2440 - USRA

46th Lunar and Planetary Science Conference (2015)
RÜMKER. W.H. Farrand1, G.Y. Kramer2, L.R. Gaddis3 and G.Videen1, 1Space Science Institute, 4750 Walnut St.,
#205, Boulder, CO 80301, [email protected], 2Lunar and Planetary Institute, Houston, TX 77058, 3U.S.
Geological Survey, Astrogeology Science Center, Flagstaff, AZ 86001.
Introduction: Earth-based radar studies have detected several occurrences of low circular polarization
ratio (CPR) values associated with a number of lunar
domes and along some rilles [1-3]. Such a low CPR
response is indicative of loose, disaggregated materials
such as those in a pyroclastic mantle [1, 2]. Pyroclastic
mantles are sometimes observed to be associated with
one or more domes in a dome field, but not with others.
This suggests that pyroclastic volcanism is only sometimes present as lunar domes are formed. Coupled with
the recent documentation of the silicic nature of many
lunar domes [4], these pyroclastic deposits may represent a different class of lunar pyroclastic deposit (LPD)
distinct from the more well-known iron-rich regional
and localized LPDs [5,6].
Mons Rümker: Prominent among the domes with
possible pyroclastic mantles is the Mons Rümker uplift
[7]; it has been noted that Mons Rümker has low radar
CPR [1]. The mantled uplift is distinct from the surrounding mare plains both in terms of its multispectral
visible and near infrared (VNIR) response (Fig. 1) and
in terms of spectra from the ejecta of small craters as
retrieved from SELENE Multiband Imager (MI) data
(Fig. 2) [8]. The weaker 1 m band strength from the
ejecta of the Mons Rümker craters is potentially indicative of a higher glass content, possibly mixed with lowCa pyroxene (OPX).
Moon Mineralogy Mapper (M3) spectra (Fig. 3) also indicate weaker 1 and stronger 2 m ferrous silicate
absorptions of the Mons Rümker mantle as compared
to craters in the nearby mare plains. Comparisons are
being made to LPD glass spectra recently shown in [9].
Morphologic Evidence for Pyroclastic Activity
on Mons Rümker: Examination of MI images over
Mons Rümker revealed the presence of pyroclastic
activity in the form of low-albedo areas with low, positive-relief features resembling cinder cones (Fig. 4).
LROC imagery of the cone (Fig. 5) confirms the lack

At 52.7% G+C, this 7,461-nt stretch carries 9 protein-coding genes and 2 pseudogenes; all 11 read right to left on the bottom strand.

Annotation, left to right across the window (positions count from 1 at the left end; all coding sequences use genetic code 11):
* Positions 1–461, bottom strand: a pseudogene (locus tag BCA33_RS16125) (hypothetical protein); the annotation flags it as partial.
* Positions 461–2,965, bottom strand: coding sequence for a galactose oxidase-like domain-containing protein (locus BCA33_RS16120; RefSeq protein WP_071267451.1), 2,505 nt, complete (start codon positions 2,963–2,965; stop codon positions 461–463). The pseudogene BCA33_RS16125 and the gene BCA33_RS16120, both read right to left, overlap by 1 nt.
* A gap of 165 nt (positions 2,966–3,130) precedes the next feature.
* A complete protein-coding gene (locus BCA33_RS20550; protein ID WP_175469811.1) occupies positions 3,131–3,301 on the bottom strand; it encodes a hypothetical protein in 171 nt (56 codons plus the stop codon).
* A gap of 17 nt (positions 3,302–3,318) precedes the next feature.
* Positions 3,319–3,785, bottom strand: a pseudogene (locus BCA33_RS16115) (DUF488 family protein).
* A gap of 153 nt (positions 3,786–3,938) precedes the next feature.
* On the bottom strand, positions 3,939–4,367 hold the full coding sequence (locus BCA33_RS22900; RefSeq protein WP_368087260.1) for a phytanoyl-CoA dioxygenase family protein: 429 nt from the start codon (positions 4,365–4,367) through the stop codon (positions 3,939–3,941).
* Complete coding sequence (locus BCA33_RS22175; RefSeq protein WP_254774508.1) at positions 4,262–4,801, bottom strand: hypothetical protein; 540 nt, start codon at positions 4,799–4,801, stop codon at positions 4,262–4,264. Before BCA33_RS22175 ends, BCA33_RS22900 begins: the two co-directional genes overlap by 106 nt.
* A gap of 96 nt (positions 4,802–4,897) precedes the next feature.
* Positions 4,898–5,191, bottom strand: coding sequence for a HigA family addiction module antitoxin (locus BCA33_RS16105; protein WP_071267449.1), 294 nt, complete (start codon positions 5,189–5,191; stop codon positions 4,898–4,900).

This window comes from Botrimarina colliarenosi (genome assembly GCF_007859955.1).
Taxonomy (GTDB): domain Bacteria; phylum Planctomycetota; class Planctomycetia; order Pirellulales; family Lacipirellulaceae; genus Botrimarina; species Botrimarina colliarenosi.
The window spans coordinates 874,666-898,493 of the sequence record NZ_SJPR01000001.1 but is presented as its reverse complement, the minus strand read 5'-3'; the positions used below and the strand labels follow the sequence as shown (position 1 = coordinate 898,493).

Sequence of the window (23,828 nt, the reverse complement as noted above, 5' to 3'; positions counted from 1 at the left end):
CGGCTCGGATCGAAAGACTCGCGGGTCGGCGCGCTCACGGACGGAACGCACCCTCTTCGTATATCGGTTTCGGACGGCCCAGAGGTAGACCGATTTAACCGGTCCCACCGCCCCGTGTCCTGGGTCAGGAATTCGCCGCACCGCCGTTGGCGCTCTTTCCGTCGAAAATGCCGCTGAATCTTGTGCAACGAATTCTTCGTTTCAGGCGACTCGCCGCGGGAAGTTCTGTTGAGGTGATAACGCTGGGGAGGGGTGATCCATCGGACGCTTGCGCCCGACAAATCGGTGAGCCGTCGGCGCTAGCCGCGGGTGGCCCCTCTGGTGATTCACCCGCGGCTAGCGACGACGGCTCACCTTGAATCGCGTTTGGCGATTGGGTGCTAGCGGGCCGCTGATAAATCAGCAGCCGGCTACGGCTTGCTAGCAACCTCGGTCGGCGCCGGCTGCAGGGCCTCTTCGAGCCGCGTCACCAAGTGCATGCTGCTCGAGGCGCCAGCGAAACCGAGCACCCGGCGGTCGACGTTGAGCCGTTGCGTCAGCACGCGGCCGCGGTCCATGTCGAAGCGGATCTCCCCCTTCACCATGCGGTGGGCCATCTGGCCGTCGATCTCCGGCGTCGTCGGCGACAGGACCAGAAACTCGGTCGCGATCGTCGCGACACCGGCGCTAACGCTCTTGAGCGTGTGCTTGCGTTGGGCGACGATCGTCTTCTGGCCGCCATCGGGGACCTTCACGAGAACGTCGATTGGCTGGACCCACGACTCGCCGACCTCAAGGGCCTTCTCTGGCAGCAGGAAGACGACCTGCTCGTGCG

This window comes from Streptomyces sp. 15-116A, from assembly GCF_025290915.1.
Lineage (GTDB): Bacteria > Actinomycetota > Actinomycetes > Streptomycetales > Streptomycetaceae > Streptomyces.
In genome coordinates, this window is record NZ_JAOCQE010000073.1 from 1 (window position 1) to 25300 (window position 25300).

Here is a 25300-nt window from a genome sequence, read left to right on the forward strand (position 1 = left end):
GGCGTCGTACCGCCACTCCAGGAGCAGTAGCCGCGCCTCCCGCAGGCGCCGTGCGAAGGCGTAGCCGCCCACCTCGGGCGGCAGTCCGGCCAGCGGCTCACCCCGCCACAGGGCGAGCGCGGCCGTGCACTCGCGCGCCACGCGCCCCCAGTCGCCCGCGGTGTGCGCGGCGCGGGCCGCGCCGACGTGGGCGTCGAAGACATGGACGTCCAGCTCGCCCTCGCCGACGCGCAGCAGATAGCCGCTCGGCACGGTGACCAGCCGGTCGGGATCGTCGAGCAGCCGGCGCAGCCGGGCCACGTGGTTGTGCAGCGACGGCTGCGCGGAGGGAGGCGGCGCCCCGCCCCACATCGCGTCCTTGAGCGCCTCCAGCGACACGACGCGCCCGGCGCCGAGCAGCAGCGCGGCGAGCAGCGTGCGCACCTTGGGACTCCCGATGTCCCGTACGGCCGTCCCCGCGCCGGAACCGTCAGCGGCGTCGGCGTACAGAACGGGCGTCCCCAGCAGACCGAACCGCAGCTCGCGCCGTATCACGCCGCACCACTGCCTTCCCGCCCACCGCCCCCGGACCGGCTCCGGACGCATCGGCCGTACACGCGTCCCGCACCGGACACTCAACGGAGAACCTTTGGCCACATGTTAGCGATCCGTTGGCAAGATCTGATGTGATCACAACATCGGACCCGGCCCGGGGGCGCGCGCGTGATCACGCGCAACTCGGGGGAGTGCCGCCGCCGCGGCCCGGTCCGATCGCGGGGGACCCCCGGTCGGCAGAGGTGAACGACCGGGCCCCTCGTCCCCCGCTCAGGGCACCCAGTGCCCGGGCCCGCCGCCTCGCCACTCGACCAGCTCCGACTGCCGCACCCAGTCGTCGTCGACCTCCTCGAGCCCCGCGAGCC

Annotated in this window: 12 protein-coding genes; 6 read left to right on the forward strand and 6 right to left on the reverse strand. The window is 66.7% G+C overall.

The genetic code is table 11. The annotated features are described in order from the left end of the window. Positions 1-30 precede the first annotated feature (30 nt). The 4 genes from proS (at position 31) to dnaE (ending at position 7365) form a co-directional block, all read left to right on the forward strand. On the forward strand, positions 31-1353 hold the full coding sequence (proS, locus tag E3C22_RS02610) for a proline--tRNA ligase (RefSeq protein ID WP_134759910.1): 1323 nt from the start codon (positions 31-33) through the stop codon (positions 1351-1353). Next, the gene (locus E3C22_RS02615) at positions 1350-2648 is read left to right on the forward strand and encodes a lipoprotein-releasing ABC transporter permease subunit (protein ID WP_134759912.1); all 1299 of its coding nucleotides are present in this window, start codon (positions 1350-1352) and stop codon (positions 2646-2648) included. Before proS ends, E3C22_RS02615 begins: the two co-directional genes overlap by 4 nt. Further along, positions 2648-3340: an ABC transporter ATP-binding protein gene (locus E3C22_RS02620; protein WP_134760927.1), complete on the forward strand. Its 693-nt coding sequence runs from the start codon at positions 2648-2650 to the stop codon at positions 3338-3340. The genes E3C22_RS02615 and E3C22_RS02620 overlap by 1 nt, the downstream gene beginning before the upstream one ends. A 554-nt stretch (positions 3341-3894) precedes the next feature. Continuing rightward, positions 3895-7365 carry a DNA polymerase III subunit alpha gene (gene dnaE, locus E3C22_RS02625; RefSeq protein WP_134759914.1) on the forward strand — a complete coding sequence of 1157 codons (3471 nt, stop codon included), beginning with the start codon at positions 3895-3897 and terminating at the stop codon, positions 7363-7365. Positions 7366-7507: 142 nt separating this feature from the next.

of a rim and the smooth, possibly mantled topography
of a volcanic cone (as opposed to an impact crater) and
also confirms the presence of fine-grained, low albedo
materials of pyroclastic deposits associated with the
Photometry of Mons Rümker: Examination of
the photometric character of Mons Rümker using
LROC and MI images is on-going. An initial phase
ratio image [10] of the cone shown in Fig. 4 and 5 is
affected by shadows; however, flat plains with low
albedo materials also show higher response in the
phrase ratio image (Fig. 6) of M107256767L (phase
angle of collection = 47.21°) by M1112204059L
(phase angle of collection = 73.77°). The phase ratio
image has light tones in the circled areas of Fig. 6 indicative of scattering differences from the surrounding
Fig. 1. A. Band 5-3-1 (1, 0.75, 0.4 m) decorrelation
stretch of MI scene MVA_2B2_01-02078N401E3005
showing spectral difference of Mons Rümker (red, upper right) from adjacent mare (blue/purple). B. Ratio
composite image of same scene (Red = 750/415 nm,
green = 750/950 nm, blue = 415/750 nm).
Fig. 2. MI spectra (continuum-removed) of ejecta from
small craters on Mons Rümker and from craters in the
surrounding mare plain.
46th Lunar and Planetary Science Conference (2015)
Fig. 5. Subsection of LROC NAC image
M1112204059L over putative pyroclastic cone. Image
centered at approximately 40.66° N, 301.84° E.
Fig. 3. A. M3 spectra from mare craters, slopes on the
north end of Mons Rümker and small craters on Mons
Rümker. B. Continuum-removed versions of these
Fig. 4. A. SELENE MI bands 5-3-1 (1, 0.9, 0.415 m)
composite of enlarged area over putative pyroclastic
cone on Mons Rümker at 40.66° N, 301.84° E. B.
Decorrelation stretch of the same image highlighting
the dark mantle (purple in this color combination) over
the cone.
Fig. 6. A. Subsection of M1112204059L with dark
albedo areas on flat terrain circled. B. Phase ratio image of M107256767L by M1112204059L showing
lighter tones over dark albedo areas.
References::[1] Campbell B.A. et al. (2009) JGR,
114, E01001, doi:10.1029/2008JE003253. [2] Carter
L.M. et al. (2009) JGR, 114, E11004,
doi:10.1029/2009JE003406. [3] Campbell B.A. et al.
(2014) JGR, 119, 313-330. [4] Glotch T.D. et al.
(2011) GRL, 38, doi:10.1029/2011GL049548. [5]
Hawke B.R. et al. (1989) Proc. Lunar Planet. Sci.
Conf. 19th, 127-135. [6] Gaddis, L.R. (1985) Icarus,
61, 461-489. [7] Smith E.I (1974) The Moon, 10, 175181. [8] Ohtake M. et al. (2010) Space Sci. Rev., 154,
57-77. [9] Besse S. et al. (2014) JGR, 119, 355-372.
[10] Kaydash V. (2012) J. Quant. Spect. Rad. Transf.,
113, 2601-2607.